We are welcomed into a dimly lit living room in Gemma Barnett’s Agatha. A cosy armchair, an overflowing suitcase, a side table, and a microphone fill the stage. Agatha (Olivia Carruthers), the lady behind the title, is positioned languidly in the middle of it. Nipping on a glass of liquor, Carruthers appears perfectly at home in her little living room set-up as the audience takes their seats in the Pleasance Theatre’s downstairs venue.


The lights dim and we are soon introduced to the other two characters essential for the play: Rose (Suzanna Hamilton) and Jo (Gemma Barnett) – mother and daughter. Engaged in a heated argument with her mother, Jo has a hard time deciding whether she should step out of the car and walk into the abortion clinic they are parked in front of. Unfortunately, Rose is not of much help, leaving the choice up to her daughter and merely reaffirming her in any pro or contra argument.


Carruthers, having watched the scenario pan out from the comfort of her living-room set up, decides that it is time for her to step in. Taking over the microphone conveniently placed next to her armchair, she contributes to the discussion. And suddenly, director Martha Geelan takes the play in a completely different direction. A change of lights, jazzy background music, and animated Carruthers invite us to become part of something that feels a lot like a game show. Encouraged to interact and react by an overpowering laugh track, and reinforcement from Carruthers to clap and engage, the play calls for audience participation though never quite achieves it.


Intricately, Agatha engages in a much-needed conversation about abortion and what it means to bear a child. Through the eyes of three generations of mothers, Barnett’s occasionally constrained writing recounts the history of abortion but also delivers a gratifying feeling of connection to each character. Not only is it comforting to find out that Jo’s nan experienced the same emotional turmoil when pregnant, but it is very engaging to be immersed in Jo’s unusual imaginary afterlife stage in which she can finally ask her nan all the questions she has ever wanted to ask. Willingly, Agatha storms across the stage, sharing her story and directing her daughter Rose and granddaughter Jo to portray all the different characters that have made a lasting impact on her life – psychiatrists, husbands, welfare officers, GPs and so on.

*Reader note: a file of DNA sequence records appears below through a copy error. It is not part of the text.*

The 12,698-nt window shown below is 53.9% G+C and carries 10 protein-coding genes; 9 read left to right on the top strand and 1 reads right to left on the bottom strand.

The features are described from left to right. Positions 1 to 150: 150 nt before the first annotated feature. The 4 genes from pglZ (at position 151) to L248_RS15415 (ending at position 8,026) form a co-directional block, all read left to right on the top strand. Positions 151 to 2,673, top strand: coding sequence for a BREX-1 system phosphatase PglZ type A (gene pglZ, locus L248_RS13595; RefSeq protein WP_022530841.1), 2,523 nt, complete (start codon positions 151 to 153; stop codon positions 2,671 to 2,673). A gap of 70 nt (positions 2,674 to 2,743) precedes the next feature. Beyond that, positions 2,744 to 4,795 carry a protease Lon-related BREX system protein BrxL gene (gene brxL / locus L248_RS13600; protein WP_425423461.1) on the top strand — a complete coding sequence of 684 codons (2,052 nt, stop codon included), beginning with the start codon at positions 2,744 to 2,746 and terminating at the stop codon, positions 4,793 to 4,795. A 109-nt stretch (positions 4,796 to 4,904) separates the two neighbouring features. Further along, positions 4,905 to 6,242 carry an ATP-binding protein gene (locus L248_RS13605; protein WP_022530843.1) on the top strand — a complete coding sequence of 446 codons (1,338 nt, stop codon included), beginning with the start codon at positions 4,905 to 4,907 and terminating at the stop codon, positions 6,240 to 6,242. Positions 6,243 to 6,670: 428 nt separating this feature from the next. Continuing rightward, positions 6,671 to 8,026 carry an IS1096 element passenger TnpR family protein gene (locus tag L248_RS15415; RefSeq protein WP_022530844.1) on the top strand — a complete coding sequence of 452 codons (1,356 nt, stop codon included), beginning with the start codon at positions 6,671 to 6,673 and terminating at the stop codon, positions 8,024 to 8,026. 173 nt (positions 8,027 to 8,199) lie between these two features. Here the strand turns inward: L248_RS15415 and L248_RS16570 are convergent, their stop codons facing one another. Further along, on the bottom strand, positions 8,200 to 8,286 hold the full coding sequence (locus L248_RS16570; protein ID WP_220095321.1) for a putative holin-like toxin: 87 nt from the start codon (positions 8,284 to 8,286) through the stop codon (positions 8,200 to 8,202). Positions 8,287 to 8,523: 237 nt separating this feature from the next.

Watching Hamilton and Barnett slip in and out of characters from Agatha’s life is thoroughly enjoyable. The suitcase on stage acts as the costume department providing the two actors with glasses, jackets, and hats to transform in front of our eyes. Jazzy and sometimes melancholic music composed by Katy Hustwick serves as the backdrop for most of the performances. However, it should be said that Geelan can allow herself to trust the audience more and let the words speak for themselves rather than relying on the music and laugh track. Instead, snippets of spoken word poetry exploring the family’s relationship to alcohol and Agatha’s unusual view on love, should take their place and lead the story.


Connecting with her grandmother one last time in the afterlife affirms Jo that “this isn’t about her” and that we all must make our own decisions. Showcasing three great women in Gemma Barnett’s life, Agatha is an unconventional play that presently lacks the confidence of its name giver.


It runs until 5 March.

Review: Shirley Both